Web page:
Early-stage venture capital firm India Quotient, which first invested in ShareChat in 2015 through its second fund, has made a quick part exit from the Bengaluru-based vernacular social networking platform with high returns.
The fund has taken out Rs 50 crore after selling 1-2% stake in ShareChat in a secondary share sale, Prerna Bhutani, a partner at India Quotient told VCCircle. This has given the fund a multiple on invested capital of around 32 times, she added.
The venture fund still holds 5% in the company worth Rs 170 crore.
Bhutani did not reveal the internal rate of return (IRR) earned by the fund from this part exit but said that the second fund IRR stands at more than 100%. According to VCCircle estimates, though, India Quotient clocked an IRR of 200% from this partial exit. Private equity and venture capital firms typically chase an IRR of 20-30% in rupee terms.
India Quotient’s stake was picked by Hillhouse Capital, a Beijing- and Hong Kong-based investment firm, which made news recently when it closed its new private equity fund at a whopping $10.6 billion. The investment firm is an investor in top Chinese technology companies such as Tencent and Baidu.
This transaction was part of ShareChat’s fresh funding round in September when it raised Rs 720.29 crore led by existing investor Shunwei Capital. While Shunwei put in Rs 236.54 crore ($32.5 million), Hong Kong-based Morningside Ventures invested Rs 180.72 crore ($25 million), accounting for the second largest contribution, the company's filings with the Registrar of Companies showed. Existing investors Xiaomi ($16.83 million), Lightspeed Partners ($15.2 million), SAIF Partners, Venture Highway and an unidentified Cayman Islands-based fund accounted for the remaining capital.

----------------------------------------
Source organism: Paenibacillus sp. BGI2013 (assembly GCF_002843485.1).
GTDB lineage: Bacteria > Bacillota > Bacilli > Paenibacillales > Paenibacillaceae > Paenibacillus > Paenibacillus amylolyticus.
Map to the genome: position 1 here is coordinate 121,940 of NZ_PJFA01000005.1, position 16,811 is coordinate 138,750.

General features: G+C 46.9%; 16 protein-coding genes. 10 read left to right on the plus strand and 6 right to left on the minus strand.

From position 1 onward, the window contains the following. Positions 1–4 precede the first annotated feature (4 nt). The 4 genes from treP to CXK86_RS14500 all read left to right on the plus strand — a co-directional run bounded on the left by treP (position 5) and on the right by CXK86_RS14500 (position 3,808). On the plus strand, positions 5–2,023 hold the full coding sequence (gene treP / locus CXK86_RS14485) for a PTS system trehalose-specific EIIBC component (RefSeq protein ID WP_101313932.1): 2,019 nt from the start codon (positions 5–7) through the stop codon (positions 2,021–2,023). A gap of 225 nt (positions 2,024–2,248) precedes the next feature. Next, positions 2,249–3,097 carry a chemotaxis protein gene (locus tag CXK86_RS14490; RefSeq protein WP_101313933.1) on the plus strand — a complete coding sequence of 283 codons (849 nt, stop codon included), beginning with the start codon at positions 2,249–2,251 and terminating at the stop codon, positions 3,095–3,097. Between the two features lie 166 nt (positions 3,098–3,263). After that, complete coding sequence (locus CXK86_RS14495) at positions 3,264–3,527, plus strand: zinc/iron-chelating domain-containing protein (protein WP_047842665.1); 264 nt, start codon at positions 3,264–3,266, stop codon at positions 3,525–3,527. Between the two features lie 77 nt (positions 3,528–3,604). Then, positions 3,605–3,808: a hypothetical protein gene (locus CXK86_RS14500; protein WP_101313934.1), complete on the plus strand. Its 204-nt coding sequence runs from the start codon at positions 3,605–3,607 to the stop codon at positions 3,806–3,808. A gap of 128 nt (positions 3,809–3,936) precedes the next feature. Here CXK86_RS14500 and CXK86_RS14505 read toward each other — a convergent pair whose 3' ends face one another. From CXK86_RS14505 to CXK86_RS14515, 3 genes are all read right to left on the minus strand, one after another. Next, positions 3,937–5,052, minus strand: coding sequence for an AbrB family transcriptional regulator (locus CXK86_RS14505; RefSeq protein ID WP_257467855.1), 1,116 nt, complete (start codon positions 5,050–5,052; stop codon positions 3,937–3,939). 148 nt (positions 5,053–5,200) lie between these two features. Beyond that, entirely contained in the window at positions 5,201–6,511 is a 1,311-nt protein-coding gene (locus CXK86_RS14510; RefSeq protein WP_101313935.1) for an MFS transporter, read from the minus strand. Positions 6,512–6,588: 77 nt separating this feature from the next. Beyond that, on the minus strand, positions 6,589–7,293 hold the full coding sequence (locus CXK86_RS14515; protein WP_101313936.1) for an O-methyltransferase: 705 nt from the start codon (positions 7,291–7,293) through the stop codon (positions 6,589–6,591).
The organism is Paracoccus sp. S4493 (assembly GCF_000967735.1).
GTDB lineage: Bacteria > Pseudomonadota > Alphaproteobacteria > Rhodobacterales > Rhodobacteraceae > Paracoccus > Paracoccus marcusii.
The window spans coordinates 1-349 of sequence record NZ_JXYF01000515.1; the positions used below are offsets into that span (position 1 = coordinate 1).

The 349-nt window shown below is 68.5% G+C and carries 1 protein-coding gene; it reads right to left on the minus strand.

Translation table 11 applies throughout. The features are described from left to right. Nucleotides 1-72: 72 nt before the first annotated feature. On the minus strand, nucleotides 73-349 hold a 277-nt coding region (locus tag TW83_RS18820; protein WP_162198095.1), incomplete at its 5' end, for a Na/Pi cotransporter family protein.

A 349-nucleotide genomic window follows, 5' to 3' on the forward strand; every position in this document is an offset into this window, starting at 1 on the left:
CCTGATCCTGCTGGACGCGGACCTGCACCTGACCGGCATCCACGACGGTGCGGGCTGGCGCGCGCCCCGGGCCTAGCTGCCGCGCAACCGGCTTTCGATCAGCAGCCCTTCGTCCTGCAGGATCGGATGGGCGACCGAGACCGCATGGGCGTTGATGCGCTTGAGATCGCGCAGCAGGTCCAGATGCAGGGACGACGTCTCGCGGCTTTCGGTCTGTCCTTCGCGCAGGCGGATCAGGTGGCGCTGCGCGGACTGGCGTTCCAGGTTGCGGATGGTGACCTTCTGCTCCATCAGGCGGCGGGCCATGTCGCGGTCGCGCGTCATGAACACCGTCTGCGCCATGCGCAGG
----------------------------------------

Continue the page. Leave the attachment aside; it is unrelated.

According to back-of-the-envelope estimates by VCCircle, ShareChat raised this round at an estimated post-money valuation of about Rs 3,332.14 crore ($458.49 million). This indicates a seven-fold rise in valuation from its previous funding round.
Bhutani explained that the reasons for the quick part exit were completely internal and investor-led. “We believe this is the time to buy more into the company and hold on as it has now started breaking out,” she said.
She also said that there are good exit opportunities being created in the Indian ecosystem now, both through secondary transactions and mergers and acquisitions. “So we're optimistic,” she added.
India Quotient investments
Earlier this year, India Quotient marked the first close of its third fund at $30 million (Rs 195 crore), which is much bigger than the combined value of all its previous funds. The VC firm had raised $5 million for its first fund in 2012 and $18 million for its second fund in 2015.
Bhutani said that the final close of the third fund will be done “soon”.
The new fund will continue to focus on consumer businesses, financial technology and social networking. It intends to invest more in consumer brands, thanks to the jump in its ticket size. It also expects to explore new models in health-tech and logistics.
India Quotient was founded by Anand Lunia and Madhukar Sinha. Lunia is the former chief financial officer of VC firm Seedfund, while Sinha was a senior investment manager at impact investor Aavishkaar Fund. Later, Bhutani and Gagan Goyal, both entrepreneurs, joined as partners at India Quotient.
Its recent investments include Simply Vyapar Apps, a Bengaluru-based startup that runs an accounting and inventory management platform for small businesses; and Coolberg Beverages, a non-alcoholic beer maker.